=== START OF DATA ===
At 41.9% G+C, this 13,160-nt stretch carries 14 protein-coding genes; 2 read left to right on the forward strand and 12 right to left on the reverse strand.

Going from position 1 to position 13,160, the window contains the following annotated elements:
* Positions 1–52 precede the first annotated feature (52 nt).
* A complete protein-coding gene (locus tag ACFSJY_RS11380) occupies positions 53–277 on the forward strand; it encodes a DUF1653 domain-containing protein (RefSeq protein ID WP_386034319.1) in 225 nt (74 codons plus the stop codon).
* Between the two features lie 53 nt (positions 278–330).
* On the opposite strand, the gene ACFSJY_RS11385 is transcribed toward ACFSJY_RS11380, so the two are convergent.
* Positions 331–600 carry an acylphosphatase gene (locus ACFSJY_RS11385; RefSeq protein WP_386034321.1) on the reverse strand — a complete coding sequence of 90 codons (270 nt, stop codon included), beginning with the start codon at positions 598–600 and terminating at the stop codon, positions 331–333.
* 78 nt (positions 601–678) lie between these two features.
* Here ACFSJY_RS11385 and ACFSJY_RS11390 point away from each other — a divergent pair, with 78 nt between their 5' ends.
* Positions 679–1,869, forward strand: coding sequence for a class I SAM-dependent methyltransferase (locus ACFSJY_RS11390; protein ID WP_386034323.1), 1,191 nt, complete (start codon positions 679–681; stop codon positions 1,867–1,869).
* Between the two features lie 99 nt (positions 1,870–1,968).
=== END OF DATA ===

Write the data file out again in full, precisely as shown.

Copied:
At 41.9% G+C, this 13,160-nt stretch carries 14 protein-coding genes; 2 read left to right on the forward strand and 12 right to left on the reverse strand.

Going from position 1 to position 13,160, the window contains the following annotated elements:
* Positions 1–52 precede the first annotated feature (52 nt).
* A complete protein-coding gene (locus tag ACFSJY_RS11380) occupies positions 53–277 on the forward strand; it encodes a DUF1653 domain-containing protein (RefSeq protein ID WP_386034319.1) in 225 nt (74 codons plus the stop codon).
* Between the two features lie 53 nt (positions 278–330).
* On the opposite strand, the gene ACFSJY_RS11385 is transcribed toward ACFSJY_RS11380, so the two are convergent.
* Positions 331–600 carry an acylphosphatase gene (locus ACFSJY_RS11385; RefSeq protein WP_386034321.1) on the reverse strand — a complete coding sequence of 90 codons (270 nt, stop codon included), beginning with the start codon at positions 598–600 and terminating at the stop codon, positions 331–333.
* 78 nt (positions 601–678) lie between these two features.
* Here ACFSJY_RS11385 and ACFSJY_RS11390 point away from each other — a divergent pair, with 78 nt between their 5' ends.
* Positions 679–1,869, forward strand: coding sequence for a class I SAM-dependent methyltransferase (locus ACFSJY_RS11390; protein ID WP_386034323.1), 1,191 nt, complete (start codon positions 679–681; stop codon positions 1,867–1,869).
* Between the two features lie 99 nt (positions 1,870–1,968).